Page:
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1 Building PCRE without using autotools
4 NOTE: This document relates to PCRE releases that use the original API, with
5 library names libpcre, libpcre16, and libpcre32. January 2015 saw the first
6 release of a new API, known as PCRE2, with release numbers starting at 10.00
7 and library names libpcre2-8, libpcre2-16, and libpcre2-32. The old libraries
8 (now called PCRE1) are still being maintained for bug fixes, but there will be
9 no new development. New projects are advised to use the new PCRE2 libraries.
12 This document contains the following sections:
15 Generic instructions for the PCRE C library
16 The C++ wrapper functions
17 Building for virtual Pascal
18 Stack size in Windows environments
19 Linking programs in Windows environments
20 Calling conventions in Windows environments
21 Comments about Win32 builds
22 Building PCRE on Windows with CMake
23 Use of relative paths with CMake on Windows
24 Testing with RunTest.bat
25 Building under Windows CE with Visual Studio 200x
26 Building under Windows with BCC5.5
27 Building using Borland C++ Builder 2007 (CB2007) and higher
28 Building PCRE on OpenVMS
29 Building PCRE on Stratus OpenVOS
30 Building PCRE on native z/OS and z/VM
35 I (Philip Hazel) have no experience of Windows or VMS sytems and how their
36 libraries work. The items in the PCRE distribution and Makefile that relate to
37 anything other than Linux systems are untested by me.
39 There are some other comments and files (including some documentation in CHM
40 format) in the Contrib directory on the FTP site:
44 The basic PCRE library consists entirely of code written in Standard C, and so
45 should compile successfully on any system that has a Standard C compiler and
46 library. The C++ wrapper functions are a separate issue (see below).
48 The PCRE distribution includes a "configure" file for use by the configure/make
49 (autotools) build system, as found in many Unix-like environments. The README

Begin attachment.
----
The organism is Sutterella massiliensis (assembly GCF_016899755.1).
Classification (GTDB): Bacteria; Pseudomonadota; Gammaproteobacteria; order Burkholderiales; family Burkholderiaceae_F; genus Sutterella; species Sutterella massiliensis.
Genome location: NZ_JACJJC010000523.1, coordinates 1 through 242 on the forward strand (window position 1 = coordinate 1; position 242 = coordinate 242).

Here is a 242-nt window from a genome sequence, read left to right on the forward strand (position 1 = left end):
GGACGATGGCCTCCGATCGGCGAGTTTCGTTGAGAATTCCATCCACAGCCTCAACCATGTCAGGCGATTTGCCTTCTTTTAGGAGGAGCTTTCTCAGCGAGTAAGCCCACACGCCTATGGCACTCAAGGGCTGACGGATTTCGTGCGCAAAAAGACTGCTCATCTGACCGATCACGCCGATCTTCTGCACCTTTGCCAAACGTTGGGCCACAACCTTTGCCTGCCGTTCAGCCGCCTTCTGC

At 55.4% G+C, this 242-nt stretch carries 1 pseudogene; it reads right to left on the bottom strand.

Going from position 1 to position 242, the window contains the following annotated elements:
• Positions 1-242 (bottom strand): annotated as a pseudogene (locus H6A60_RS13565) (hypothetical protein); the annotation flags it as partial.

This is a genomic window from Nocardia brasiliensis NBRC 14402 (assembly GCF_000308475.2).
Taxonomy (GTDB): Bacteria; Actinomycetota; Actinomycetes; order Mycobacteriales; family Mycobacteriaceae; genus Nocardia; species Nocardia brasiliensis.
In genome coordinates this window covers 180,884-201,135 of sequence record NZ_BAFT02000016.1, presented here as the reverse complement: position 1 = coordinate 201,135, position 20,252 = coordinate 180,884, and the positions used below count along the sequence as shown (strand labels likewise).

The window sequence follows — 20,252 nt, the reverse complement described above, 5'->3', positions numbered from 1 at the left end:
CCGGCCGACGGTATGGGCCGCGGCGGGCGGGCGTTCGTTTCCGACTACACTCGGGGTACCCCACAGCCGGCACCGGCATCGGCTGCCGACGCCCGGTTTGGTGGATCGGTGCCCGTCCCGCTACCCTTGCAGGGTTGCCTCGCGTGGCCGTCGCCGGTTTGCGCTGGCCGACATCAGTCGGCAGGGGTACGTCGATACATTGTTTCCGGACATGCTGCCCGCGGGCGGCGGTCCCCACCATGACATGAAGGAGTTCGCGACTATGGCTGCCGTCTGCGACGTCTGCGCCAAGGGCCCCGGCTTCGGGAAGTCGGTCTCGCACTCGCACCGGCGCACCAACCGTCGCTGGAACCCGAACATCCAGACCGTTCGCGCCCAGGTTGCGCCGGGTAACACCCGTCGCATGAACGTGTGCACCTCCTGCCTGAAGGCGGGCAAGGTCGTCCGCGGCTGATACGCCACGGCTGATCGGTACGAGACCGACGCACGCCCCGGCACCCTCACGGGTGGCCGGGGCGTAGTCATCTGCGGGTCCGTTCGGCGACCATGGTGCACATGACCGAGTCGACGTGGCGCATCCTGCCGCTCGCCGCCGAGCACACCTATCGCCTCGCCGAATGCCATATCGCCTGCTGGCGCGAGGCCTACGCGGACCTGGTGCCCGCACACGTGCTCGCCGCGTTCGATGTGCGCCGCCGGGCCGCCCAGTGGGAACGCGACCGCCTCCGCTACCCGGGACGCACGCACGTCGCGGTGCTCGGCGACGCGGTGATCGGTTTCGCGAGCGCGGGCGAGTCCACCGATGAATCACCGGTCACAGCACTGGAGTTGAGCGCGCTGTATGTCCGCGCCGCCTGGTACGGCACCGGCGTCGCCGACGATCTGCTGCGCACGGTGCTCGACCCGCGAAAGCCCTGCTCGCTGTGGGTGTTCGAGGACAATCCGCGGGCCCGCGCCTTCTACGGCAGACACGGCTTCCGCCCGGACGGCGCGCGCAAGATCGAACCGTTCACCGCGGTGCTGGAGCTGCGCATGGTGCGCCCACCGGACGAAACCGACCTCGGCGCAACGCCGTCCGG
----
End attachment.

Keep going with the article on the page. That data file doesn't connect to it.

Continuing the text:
50 file contains information about the options for "configure".
52 There is also support for CMake, which some users prefer, especially in Windows
53 environments, though it can also be run in Unix-like environments. See the
54 section entitled "Building PCRE on Windows with CMake" below.
56 Versions of config.h and pcre.h are distributed in the PCRE tarballs under the
57 names config.h.generic and pcre.h.generic. These are provided for those who
58 build PCRE without using "configure" or CMake. If you use "configure" or CMake,
59 the .generic versions are not used.
62 GENERIC INSTRUCTIONS FOR THE PCRE C LIBRARY
64 The following are generic instructions for building the PCRE C library "by
65 hand". If you are going to use CMake, this section does not apply to you; you
66 can skip ahead to the CMake section.
68 (1) Copy or rename the file config.h.generic as config.h, and edit the macro
69 settings that it contains to whatever is appropriate for your environment.
71 In particular, you can alter the definition of the NEWLINE macro to
72 specify what character(s) you want to be interpreted as line terminators.
73 In an EBCDIC environment, you MUST change NEWLINE, because its default
74 value is 10, an ASCII LF. The usual EBCDIC newline character is 21 (0x15,